Languages, with their complex implications for identity, communication, social integration, education and development, are of strategic importance for people and planet. Yet, due to globalization processes, they are increasingly under threat, or disappearing altogether. When languages fade, so does the world's rich tapestry of cultural diversity. Opportunities, traditions, memory, unique modes of thinking and expression — valuable resources for ensuring a better future — are also lost.
At least 43% of the estimated 6000 languages spoken in the world are endangered. Only a few hundred languages have genuinely been given a place in education systems and the public domain, and less than a hundred are used in the digital world.
International Mother Language Day has been observed every year since February 2000 to promote linguistic and cultural diversity and multilingualism.
Languages are the most powerful instruments of preserving and developing our tangible and intangible heritage. All moves to promote the dissemination of mother tongues will serve not only to encourage linguistic diversity and multilingual education but also to develop fuller awareness of linguistic and cultural traditions throughout the world and to inspire solidarity based on understanding, tolerance and dialogue.
Every two weeks a language disappears taking with it an entire cultural and intellectual heritage.
Linguistic diversity is increasingly threatened as more and more languages disappear. Globally 40 per cent of the population does not have access to an education in a language they speak or understand. Nevertheless, progress is being made in mother tongue-based multilingual education with growing understanding of its importance, particularly in early schooling, and more commitment to its development in public life.
Multilingual and multicultural societies exist through their languages which transmit and preserve traditional knowledge and cultures in a sustainable way.
This year, International Mother Language day 2019 will be framed by the International Year of indigenous languages 2019 (IYIL19) around the theme “Indigenous languages matter for development, peace building and reconciliation”.
"“Indigenous peoples have always expressed their desire for education in their own languages, as set out in the United Nations Declaration on the Rights of Indigenous Peoples. Since 2019 is the International Year of Indigenous Languages, the theme of this year’s International Mother Language Day will be indigenous languages as a factor in development, peace and reconciliation. Indigenous peoples number some 370 million and their languages account for the majority of the approximately 7,000 living languages on Earth. Many indigenous peoples continue to suffer from marginalization, discrimination and extreme poverty, and are the victims of human-rights violations (...). On this International Mother Language Day, I thus invite all UNESCO Member States, our partners and education stakeholders to recognize and enforce the rights of indigenous peoples."" - stated in her message on the International mother language day Director-General of UNESCO, Audrey Azoulay.
Belarusian language is one of the two official languages of the Republic of Belarus. The modern Belarusian language is a finally developed and standardized language that serves all forms of human activity — cultural and social life. It is the language of fiction, scientific and educational institutions, the media.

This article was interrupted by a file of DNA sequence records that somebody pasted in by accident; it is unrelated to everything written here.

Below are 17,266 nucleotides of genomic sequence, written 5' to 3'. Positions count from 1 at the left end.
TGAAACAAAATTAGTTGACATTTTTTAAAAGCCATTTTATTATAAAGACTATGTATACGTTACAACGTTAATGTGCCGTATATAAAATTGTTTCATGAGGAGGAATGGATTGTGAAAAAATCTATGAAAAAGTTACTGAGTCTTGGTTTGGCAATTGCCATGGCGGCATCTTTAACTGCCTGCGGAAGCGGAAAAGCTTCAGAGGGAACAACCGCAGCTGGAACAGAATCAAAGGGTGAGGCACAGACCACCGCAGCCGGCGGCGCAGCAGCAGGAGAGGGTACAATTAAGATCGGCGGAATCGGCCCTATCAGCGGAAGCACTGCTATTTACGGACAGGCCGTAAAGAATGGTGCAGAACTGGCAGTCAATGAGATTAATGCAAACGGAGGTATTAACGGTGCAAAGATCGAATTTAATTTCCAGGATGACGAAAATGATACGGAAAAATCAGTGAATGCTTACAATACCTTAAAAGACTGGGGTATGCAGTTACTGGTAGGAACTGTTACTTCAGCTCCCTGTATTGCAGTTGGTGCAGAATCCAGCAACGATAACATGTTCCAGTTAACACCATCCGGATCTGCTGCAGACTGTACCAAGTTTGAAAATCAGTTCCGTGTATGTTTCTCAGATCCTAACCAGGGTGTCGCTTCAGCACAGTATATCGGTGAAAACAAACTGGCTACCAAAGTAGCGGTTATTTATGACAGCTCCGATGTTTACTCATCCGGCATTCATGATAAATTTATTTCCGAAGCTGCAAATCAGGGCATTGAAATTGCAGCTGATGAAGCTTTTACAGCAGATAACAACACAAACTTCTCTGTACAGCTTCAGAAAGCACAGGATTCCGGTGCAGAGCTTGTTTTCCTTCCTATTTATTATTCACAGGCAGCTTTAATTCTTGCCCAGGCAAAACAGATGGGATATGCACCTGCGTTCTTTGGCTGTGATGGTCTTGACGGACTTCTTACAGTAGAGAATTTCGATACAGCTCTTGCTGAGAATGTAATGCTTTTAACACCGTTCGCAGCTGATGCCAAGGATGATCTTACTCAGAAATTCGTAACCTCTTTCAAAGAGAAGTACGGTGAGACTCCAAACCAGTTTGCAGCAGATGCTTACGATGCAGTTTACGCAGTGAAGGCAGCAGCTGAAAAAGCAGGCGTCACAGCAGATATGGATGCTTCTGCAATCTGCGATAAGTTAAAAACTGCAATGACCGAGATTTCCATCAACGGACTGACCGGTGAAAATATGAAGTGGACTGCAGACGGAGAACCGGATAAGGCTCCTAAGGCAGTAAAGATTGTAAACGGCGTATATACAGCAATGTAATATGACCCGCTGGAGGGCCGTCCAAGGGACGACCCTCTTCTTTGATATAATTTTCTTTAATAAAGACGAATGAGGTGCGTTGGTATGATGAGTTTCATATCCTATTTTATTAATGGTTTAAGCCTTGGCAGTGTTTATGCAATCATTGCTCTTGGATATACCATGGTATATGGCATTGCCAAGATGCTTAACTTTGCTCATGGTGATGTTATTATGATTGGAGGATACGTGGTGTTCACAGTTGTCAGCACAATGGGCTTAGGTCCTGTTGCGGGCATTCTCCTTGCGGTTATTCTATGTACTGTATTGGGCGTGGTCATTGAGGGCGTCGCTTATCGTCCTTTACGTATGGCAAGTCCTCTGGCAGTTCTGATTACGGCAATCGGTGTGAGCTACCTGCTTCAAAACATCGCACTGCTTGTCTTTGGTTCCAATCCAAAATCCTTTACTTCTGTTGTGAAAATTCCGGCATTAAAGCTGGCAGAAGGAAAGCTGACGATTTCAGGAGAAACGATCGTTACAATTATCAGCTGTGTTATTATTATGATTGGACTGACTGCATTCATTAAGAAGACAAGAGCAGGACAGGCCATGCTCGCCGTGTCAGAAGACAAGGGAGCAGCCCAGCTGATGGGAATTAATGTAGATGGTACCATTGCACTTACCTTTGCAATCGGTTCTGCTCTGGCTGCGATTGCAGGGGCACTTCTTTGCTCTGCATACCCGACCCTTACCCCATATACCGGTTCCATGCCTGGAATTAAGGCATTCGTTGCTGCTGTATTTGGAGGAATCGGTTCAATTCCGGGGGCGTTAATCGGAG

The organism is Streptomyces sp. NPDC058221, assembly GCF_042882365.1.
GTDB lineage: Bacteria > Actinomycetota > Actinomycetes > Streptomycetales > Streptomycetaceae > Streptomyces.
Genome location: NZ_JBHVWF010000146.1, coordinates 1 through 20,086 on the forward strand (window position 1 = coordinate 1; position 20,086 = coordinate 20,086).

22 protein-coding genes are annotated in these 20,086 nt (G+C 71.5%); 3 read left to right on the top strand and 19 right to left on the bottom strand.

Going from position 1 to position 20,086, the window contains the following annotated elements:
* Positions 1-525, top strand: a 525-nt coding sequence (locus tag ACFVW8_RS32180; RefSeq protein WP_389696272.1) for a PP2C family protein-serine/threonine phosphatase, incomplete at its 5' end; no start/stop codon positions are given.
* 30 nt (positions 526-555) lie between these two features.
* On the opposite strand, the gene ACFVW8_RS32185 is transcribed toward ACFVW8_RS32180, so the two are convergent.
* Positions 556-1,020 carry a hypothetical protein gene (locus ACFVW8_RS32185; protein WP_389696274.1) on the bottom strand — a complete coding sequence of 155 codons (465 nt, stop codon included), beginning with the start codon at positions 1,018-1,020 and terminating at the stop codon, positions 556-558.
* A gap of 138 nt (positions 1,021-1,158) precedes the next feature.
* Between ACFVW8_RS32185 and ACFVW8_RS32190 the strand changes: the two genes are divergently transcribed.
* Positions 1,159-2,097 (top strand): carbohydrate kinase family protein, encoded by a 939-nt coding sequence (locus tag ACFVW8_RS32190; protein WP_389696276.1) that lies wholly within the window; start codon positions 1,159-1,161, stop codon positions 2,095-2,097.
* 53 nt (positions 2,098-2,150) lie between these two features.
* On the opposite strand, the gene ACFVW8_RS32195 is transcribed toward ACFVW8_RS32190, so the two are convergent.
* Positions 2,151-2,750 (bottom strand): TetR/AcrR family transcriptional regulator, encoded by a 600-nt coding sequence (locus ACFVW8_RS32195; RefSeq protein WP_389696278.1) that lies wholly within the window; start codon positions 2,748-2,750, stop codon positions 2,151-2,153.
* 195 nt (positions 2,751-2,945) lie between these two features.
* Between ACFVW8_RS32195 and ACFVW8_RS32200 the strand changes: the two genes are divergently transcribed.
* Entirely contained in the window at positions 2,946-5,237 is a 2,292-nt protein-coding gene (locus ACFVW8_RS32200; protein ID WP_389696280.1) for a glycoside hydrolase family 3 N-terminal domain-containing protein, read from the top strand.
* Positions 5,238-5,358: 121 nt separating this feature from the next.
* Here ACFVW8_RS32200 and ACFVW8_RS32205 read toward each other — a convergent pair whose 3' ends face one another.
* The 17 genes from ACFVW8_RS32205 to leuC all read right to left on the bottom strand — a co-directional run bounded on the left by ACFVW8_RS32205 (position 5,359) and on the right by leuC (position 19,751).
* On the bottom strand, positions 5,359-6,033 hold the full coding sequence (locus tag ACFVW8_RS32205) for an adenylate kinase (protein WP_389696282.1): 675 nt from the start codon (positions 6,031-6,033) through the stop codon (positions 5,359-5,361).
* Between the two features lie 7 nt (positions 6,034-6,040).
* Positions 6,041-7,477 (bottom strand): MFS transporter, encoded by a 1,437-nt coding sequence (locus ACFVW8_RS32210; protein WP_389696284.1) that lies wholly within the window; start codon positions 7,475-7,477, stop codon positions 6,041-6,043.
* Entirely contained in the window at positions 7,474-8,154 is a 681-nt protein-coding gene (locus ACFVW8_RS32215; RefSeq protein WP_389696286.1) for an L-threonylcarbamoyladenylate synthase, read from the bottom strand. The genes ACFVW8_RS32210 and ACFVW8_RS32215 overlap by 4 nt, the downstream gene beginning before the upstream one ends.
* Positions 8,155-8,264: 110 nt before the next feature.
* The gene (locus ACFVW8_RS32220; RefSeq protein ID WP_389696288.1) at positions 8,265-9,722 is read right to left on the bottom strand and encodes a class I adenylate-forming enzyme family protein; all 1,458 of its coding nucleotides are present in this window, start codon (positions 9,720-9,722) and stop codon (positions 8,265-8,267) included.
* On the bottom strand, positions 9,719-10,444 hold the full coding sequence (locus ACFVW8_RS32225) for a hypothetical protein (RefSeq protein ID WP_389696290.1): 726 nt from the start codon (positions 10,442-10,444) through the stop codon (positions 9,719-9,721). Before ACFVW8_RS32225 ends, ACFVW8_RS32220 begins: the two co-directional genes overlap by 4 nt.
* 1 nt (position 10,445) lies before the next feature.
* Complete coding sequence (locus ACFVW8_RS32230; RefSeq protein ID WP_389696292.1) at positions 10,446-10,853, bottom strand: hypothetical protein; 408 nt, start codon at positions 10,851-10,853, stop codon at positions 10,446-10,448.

According to UNESCO, the Belarusian language belongs to the group of languages threatened with extinction. In the Atlas of the world's languages in danger it is designated as vulnerable (vulnerable, weakened). This is the first of four steps towards extinction.
According to the survey, 48% of the population of our country considers Belarusian as their native language, 43% - Russian. This is stated in the collection of IAC "Republic of Belarus in the mirror of sociology." The study also reported that 6% of respondents chose two languages - Belarusian and Russian, and 2% - other languages as their mother tongue.
However, it turned out that people speak belarusian in everyday life very rare. According to statistics, on average, only 3% of respondents do it. But on the so-called "trasyanka" speak 43.5% of the population. People communicate on it in shops, with friends, in a family. But approximately 18.5% read the newspaper in the Belarusian language.
In the capital, Minsk there are only 5 belarusian-speaking high schools and 1 school. In Mogilev was one such class, in which studied one student. In Vitebsk and Gomel there are no belarusian classes at all.
In recent years, the policy of popularization of the belarusian language has been actively carried out at the state level. Institute of linguistics named after Yakub Kolas of NAS holds from 18 to 24 February holds a week of mother language in the country. It is reported that the main purpose of the event is the opportunity to pay attention to the Belarusian language as a source of national culture and worldview.
"During the mother language week, leading scientists of the Yakub Kolas Institute of linguistics will speak to the public, in the media, will participate in presentations and events, which will be organized by state institutions, higher education institutions and public organizations of the country,"- reports the press service of NAS.
To celebrate International Mother Language Day 2019, the Office of the United Nations Ombudsman and Mediation Services invites you to send us your favorite proverb in your mother tongue on the following topics: peace, harmony, conflict resolution/competence to deal with conflict, mindfulness, resilience, well-being. The proverbs will be compiled, and the most appropriate ones will be selected to be published on our website and other digital communication tools.